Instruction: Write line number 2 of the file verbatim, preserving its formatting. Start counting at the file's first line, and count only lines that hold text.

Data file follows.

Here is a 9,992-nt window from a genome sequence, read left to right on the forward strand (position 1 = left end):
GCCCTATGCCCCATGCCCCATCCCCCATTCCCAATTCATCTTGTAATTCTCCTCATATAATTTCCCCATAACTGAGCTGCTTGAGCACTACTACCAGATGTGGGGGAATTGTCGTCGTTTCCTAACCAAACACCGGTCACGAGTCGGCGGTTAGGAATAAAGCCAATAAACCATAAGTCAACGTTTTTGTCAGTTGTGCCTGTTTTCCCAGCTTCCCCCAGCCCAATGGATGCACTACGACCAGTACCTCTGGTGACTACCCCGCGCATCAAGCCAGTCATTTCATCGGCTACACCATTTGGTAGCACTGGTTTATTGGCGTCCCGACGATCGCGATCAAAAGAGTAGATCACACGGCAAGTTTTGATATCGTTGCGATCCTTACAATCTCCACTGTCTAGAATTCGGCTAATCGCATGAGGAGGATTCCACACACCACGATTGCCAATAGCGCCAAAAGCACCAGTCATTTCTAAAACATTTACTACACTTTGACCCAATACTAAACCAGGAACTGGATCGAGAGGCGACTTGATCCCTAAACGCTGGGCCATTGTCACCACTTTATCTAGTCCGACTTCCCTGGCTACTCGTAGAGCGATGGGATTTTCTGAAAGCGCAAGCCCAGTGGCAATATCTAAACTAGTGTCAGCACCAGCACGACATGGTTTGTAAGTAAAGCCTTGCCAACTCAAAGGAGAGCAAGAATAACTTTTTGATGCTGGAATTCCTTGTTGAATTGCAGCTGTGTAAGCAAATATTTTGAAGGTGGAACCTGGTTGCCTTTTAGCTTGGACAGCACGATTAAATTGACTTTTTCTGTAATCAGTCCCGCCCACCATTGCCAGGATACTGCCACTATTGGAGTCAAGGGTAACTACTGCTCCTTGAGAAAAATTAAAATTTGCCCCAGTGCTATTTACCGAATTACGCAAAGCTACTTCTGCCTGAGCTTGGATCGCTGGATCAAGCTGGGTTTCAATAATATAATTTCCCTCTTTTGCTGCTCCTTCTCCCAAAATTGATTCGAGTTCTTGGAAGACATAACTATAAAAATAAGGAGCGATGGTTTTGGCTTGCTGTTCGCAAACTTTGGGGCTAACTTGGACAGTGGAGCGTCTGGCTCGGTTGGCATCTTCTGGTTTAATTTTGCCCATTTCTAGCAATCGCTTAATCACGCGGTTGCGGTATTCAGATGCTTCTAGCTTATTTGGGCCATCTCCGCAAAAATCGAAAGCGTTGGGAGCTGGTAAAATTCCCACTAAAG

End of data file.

GCCCTATGCCCCATGCCCCATCCCCCATTCCCAATTCATCTTGTAATTCTCCTCATATAATTTCCCCATAACTGAGCTGCTTGAGCACTACTACCAGATGTGGGGGAATTGTCGTCGTTTCCTAACCAAACACCGGTCACGAGTCGGCGGTTAGGAATAAAGCCAATAAACCATAAGTCAACGTTTTTGTCAGTTGTGCCTGTTTTCCCAGCTTCCCCCAGCCCAATGGATGCACTACGACCAGTACCTCTGGTGACTACCCCGCGCATCAAGCCAGTCATTTCATCGGCTACACCATTTGGTAGCACTGGTTTATTGGCGTCCCGACGATCGCGATCAAAAGAGTAGATCACACGGCAAGTTTTGATATCGTTGCGATCCTTACAATCTCCACTGTCTAGAATTCGGCTAATCGCATGAGGAGGATTCCACACACCACGATTGCCAATAGCGCCAAAAGCACCAGTCATTTCTAAAACATTTACTACACTTTGACCCAATACTAAACCAGGAACTGGATCGAGAGGCGACTTGATCCCTAAACGCTGGGCCATTGTCACCACTTTATCTAGTCCGACTTCCCTGGCTACTCGTAGAGCGATGGGATTTTCTGAAAGCGCAAGCCCAGTGGCAATATCTAAACTAGTGTCAGCACCAGCACGACATGGTTTGTAAGTAAAGCCTTGCCAACTCAAAGGAGAGCAAGAATAACTTTTTGATGCTGGAATTCCTTGTTGAATTGCAGCTGTGTAAGCAAATATTTTGAAGGTGGAACCTGGTTGCCTTTTAGCTTGGACAGCACGATTAAATTGACTTTTTCTGTAATCAGTCCCGCCCACCATTGCCAGGATACTGCCACTATTGGAGTCAAGGGTAACTACTGCTCCTTGAGAAAAATTAAAATTTGCCCCAGTGCTATTTACCGAATTACGCAAAGCTACTTCTGCCTGAGCTTGGATCGCTGGATCAAGCTGGGTTTCAATAATATAATTTCCCTCTTTTGCTGCTCCTTCTCCCAAAATTGATTCGAGTTCTTGGAAGACATAACTATAAAAATAAGGAGCGATGGTTTTGGCTTGCTGTTCGCAAACTTTGGGGCTAACTTGGACAGTGGAGCGTCTGGCTCGGTTGGCATCTTCTGGTTTAATTTTGCCCATTTCTAGCAATCGCTTAATCACGCGGTTGCGGTATTCAGATGCTTCTAGCTTATTTGGGCCATCTCCGCAAAAATCGAAAGCGTTGGGAGCTGGTAAAATTCCCACTAAAG